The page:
# Augmentation

# Augmenting your input in TensorFlow

One good way to improve the performance of your neural network is by using augmentations. There are several ways to augment images, so I will discuss some of them in this article. First of all it would be nice to have some images we can apply our augmentations on. For this article I will use the cifar10 dataset, as it is included with Keras, is small to download, and has three image channels.

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```
<TensorSliceDataset shapes: (32, 32, 3), types: tf.float64>
```

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## How to augment There are multiple ways which are normally beneficial to your training algorithm. Think about rotating and flipping the images, or changing the colours. Luckily TensorFlow already has many of these algorithms included:

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```
<matplotlib.image.AxesImage at 0x7fe5ba968a20>
```

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```
<matplotlib.image.AxesImage at 0x7fe5ba8cab00>
```

### Augmenting the color spaces

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```
Clipping input data to the valid range for imshow with RGB data ([0..1] for floats or [0..255] for integers).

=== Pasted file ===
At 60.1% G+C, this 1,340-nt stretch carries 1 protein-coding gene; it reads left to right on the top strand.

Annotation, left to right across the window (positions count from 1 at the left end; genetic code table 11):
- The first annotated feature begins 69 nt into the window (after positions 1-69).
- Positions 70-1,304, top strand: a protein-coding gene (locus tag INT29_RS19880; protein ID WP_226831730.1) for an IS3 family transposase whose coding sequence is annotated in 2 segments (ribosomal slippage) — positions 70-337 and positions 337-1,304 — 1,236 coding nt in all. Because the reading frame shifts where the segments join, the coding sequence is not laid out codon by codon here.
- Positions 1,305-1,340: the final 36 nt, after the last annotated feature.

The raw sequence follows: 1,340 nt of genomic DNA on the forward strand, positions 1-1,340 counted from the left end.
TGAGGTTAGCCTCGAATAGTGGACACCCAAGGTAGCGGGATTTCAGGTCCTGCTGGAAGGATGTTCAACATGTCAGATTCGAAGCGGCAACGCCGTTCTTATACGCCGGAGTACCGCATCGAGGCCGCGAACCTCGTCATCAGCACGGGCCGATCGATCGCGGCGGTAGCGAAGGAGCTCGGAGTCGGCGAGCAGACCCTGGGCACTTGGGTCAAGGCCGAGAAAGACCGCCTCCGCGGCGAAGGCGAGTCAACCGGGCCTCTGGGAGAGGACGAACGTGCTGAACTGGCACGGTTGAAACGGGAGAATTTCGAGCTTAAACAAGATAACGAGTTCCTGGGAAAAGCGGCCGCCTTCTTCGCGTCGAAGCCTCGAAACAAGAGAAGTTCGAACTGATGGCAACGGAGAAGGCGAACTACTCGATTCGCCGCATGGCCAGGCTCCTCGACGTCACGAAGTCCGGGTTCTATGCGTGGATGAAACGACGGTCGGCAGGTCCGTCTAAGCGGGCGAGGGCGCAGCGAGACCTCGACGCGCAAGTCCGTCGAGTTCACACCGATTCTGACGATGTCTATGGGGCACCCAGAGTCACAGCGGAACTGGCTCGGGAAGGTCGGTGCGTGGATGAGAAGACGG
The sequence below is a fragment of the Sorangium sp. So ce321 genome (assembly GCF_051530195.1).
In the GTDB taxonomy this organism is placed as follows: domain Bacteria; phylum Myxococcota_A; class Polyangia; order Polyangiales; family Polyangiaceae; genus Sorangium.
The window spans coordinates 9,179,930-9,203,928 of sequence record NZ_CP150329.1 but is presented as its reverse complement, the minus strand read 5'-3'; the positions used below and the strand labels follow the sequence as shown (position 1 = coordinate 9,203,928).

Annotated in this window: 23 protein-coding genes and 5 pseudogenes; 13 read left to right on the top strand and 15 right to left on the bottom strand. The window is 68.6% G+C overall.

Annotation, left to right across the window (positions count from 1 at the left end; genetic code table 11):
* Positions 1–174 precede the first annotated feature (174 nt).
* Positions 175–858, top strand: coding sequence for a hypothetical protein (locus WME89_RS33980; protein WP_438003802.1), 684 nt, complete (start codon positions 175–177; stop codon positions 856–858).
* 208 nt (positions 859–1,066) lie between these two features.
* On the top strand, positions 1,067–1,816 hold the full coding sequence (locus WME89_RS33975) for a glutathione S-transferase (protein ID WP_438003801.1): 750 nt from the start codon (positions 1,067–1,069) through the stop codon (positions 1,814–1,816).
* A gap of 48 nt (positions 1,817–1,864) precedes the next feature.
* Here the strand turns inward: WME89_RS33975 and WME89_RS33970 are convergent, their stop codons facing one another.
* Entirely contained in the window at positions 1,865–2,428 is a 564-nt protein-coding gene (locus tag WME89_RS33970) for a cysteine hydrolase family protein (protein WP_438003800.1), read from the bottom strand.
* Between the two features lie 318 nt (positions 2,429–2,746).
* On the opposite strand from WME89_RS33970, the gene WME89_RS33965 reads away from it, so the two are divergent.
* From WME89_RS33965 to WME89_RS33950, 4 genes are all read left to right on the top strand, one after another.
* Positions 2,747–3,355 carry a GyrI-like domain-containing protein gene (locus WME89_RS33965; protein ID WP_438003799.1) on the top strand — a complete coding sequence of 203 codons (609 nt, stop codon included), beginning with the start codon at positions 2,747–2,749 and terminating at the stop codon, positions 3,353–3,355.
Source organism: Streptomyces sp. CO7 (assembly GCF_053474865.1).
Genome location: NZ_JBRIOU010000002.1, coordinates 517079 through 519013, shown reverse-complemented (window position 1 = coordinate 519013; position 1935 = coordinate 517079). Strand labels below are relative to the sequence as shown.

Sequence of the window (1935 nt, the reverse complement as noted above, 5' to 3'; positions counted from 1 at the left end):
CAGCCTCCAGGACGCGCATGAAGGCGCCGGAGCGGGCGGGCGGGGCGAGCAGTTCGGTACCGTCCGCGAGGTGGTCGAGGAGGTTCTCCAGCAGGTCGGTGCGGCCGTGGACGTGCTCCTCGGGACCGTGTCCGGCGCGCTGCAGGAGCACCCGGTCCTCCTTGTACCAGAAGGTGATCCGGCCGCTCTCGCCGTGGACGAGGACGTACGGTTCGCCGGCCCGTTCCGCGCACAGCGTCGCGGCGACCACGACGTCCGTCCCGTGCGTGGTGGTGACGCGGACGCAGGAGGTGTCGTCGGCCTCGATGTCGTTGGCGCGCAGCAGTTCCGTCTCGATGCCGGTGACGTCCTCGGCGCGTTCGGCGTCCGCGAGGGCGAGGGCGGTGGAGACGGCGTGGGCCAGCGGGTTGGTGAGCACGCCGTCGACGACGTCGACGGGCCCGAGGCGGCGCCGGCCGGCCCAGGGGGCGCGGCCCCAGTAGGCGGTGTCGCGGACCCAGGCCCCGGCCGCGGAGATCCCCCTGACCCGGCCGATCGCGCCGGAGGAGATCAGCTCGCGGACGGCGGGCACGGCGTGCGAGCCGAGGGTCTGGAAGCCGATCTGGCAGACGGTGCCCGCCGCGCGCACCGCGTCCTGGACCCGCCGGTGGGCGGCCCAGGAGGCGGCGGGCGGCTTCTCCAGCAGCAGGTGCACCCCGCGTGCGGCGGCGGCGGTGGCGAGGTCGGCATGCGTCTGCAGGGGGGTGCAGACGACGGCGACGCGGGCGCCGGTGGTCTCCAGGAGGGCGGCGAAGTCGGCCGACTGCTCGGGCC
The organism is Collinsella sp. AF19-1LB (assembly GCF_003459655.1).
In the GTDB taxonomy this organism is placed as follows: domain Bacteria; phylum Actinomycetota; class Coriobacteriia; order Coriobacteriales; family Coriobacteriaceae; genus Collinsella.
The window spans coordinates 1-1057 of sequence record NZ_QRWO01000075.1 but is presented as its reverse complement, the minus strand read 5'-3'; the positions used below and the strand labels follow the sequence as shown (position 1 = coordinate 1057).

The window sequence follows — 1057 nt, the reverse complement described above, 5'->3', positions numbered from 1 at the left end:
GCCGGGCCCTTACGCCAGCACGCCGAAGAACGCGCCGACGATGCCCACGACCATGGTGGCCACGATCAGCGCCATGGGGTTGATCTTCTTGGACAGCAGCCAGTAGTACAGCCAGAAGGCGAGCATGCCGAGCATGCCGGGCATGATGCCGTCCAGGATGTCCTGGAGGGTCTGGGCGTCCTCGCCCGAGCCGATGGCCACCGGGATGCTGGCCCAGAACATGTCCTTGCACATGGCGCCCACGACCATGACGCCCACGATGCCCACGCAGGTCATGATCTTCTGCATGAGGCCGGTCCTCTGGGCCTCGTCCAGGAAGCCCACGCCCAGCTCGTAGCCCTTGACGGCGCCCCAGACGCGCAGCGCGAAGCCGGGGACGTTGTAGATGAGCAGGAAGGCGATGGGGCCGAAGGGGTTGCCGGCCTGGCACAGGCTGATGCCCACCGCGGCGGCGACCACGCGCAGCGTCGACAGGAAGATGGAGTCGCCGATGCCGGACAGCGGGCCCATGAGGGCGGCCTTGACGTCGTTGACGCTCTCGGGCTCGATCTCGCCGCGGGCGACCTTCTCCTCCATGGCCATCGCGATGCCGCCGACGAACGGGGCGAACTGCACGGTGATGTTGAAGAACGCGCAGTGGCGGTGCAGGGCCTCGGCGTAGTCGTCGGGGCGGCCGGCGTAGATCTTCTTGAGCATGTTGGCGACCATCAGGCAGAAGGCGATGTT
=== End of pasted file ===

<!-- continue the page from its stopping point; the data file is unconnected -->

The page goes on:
```

Hopefully you can still recognize the image, although the colours are jumbled a
bit.
One thing you can already see is that it’s possible that your image pixel values
are outside of the normal range. To fix this you can call the function
`tf.clip_by_value(tensor, 0, 1)`

.

## Applying the augmentations on your `tf.data.Dataset`

Now that you know what functions are available the next step is to map these
functions to your dataset. The Dataset object itself supports this with it’s map
function. However, you need to wrap the function you map inside a new function
which contains all your parameters.

If you get a message like `InvalidArgumentError: Length for attr 'output_shapes' of 0 must be at least minimum 1`

it means that you
forgot to return the tensor after applying an operation.

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You can even make the code a bit shorter and use the function directly, but then you have to map it into a lambda function.

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Now you can also stack functions on top of each other to get super- augmentations:

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Images are looking great now, but the amount of augmentations is maybe a bit too much now.

If you get the error `TypeError: 'Tensor' object is not callable`

you did not
wrap the functions in a lambda/callable function.

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As you can see images are looking a bit more recognisable now.

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